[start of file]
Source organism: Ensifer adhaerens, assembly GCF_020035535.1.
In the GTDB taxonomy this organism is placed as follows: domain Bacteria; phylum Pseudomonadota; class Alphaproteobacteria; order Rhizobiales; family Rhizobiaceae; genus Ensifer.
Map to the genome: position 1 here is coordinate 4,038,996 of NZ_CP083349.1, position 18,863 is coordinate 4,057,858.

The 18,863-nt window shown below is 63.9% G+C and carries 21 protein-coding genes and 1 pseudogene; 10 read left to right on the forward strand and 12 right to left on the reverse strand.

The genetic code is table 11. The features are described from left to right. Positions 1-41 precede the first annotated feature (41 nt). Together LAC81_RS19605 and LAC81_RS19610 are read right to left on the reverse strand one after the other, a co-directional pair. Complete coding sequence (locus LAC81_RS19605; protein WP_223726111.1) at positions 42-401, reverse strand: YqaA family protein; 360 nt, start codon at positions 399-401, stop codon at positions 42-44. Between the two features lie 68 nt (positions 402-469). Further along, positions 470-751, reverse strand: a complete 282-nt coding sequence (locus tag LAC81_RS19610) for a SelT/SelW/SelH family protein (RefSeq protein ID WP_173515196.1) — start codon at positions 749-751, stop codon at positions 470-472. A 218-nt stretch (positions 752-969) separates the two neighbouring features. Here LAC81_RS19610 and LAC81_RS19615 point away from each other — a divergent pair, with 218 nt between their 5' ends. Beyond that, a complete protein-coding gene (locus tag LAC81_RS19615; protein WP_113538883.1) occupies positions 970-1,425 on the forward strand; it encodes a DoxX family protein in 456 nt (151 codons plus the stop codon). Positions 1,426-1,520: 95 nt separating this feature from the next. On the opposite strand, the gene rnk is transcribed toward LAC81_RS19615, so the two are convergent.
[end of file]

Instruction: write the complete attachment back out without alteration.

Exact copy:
Source organism: Ensifer adhaerens, assembly GCF_020035535.1.
In the GTDB taxonomy this organism is placed as follows: domain Bacteria; phylum Pseudomonadota; class Alphaproteobacteria; order Rhizobiales; family Rhizobiaceae; genus Ensifer.
Map to the genome: position 1 here is coordinate 4,038,996 of NZ_CP083349.1, position 18,863 is coordinate 4,057,858.

The 18,863-nt window shown below is 63.9% G+C and carries 21 protein-coding genes and 1 pseudogene; 10 read left to right on the forward strand and 12 right to left on the reverse strand.

The genetic code is table 11. The features are described from left to right. Positions 1-41 precede the first annotated feature (41 nt). Together LAC81_RS19605 and LAC81_RS19610 are read right to left on the reverse strand one after the other, a co-directional pair. Complete coding sequence (locus LAC81_RS19605; protein WP_223726111.1) at positions 42-401, reverse strand: YqaA family protein; 360 nt, start codon at positions 399-401, stop codon at positions 42-44. Between the two features lie 68 nt (positions 402-469). Further along, positions 470-751, reverse strand: a complete 282-nt coding sequence (locus tag LAC81_RS19610) for a SelT/SelW/SelH family protein (RefSeq protein ID WP_173515196.1) — start codon at positions 749-751, stop codon at positions 470-472. A 218-nt stretch (positions 752-969) separates the two neighbouring features. Here LAC81_RS19610 and LAC81_RS19615 point away from each other — a divergent pair, with 218 nt between their 5' ends. Beyond that, a complete protein-coding gene (locus tag LAC81_RS19615; protein WP_113538883.1) occupies positions 970-1,425 on the forward strand; it encodes a DoxX family protein in 456 nt (151 codons plus the stop codon). Positions 1,426-1,520: 95 nt separating this feature from the next. On the opposite strand, the gene rnk is transcribed toward LAC81_RS19615, so the two are convergent.